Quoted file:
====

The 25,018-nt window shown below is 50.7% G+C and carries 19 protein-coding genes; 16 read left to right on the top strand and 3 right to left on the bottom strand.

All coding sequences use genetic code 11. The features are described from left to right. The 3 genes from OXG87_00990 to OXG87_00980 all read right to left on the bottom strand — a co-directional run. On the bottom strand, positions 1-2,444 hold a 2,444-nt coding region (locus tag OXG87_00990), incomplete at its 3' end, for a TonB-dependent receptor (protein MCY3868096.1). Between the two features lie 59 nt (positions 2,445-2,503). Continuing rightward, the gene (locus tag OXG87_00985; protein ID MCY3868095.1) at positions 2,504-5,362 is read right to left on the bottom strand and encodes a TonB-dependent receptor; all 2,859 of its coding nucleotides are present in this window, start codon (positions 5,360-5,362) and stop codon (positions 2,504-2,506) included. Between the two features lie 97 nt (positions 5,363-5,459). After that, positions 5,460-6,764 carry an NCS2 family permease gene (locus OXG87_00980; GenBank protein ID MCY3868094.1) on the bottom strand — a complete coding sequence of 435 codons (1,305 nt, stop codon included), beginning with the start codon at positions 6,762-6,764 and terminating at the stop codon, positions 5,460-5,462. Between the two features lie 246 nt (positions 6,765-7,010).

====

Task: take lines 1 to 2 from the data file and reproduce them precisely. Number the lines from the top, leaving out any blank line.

The 25,018-nt window shown below is 50.7% G+C and carries 19 protein-coding genes; 16 read left to right on the top strand and 3 right to left on the bottom strand.

All coding sequences use genetic code 11. The features are described from left to right. The 3 genes from OXG87_00990 to OXG87_00980 all read right to left on the bottom strand — a co-directional run. On the bottom strand, positions 1-2,444 hold a 2,444-nt coding region (locus tag OXG87_00990), incomplete at its 3' end, for a TonB-dependent receptor (protein MCY3868096.1). Between the two features lie 59 nt (positions 2,445-2,503). Continuing rightward, the gene (locus tag OXG87_00985; protein ID MCY3868095.1) at positions 2,504-5,362 is read right to left on the bottom strand and encodes a TonB-dependent receptor; all 2,859 of its coding nucleotides are present in this window, start codon (positions 5,360-5,362) and stop codon (positions 2,504-2,506) included. Between the two features lie 97 nt (positions 5,363-5,459). After that, positions 5,460-6,764 carry an NCS2 family permease gene (locus OXG87_00980; GenBank protein ID MCY3868094.1) on the bottom strand — a complete coding sequence of 435 codons (1,305 nt, stop codon included), beginning with the start codon at positions 6,762-6,764 and terminating at the stop codon, positions 5,460-5,462. Between the two features lie 246 nt (positions 6,765-7,010).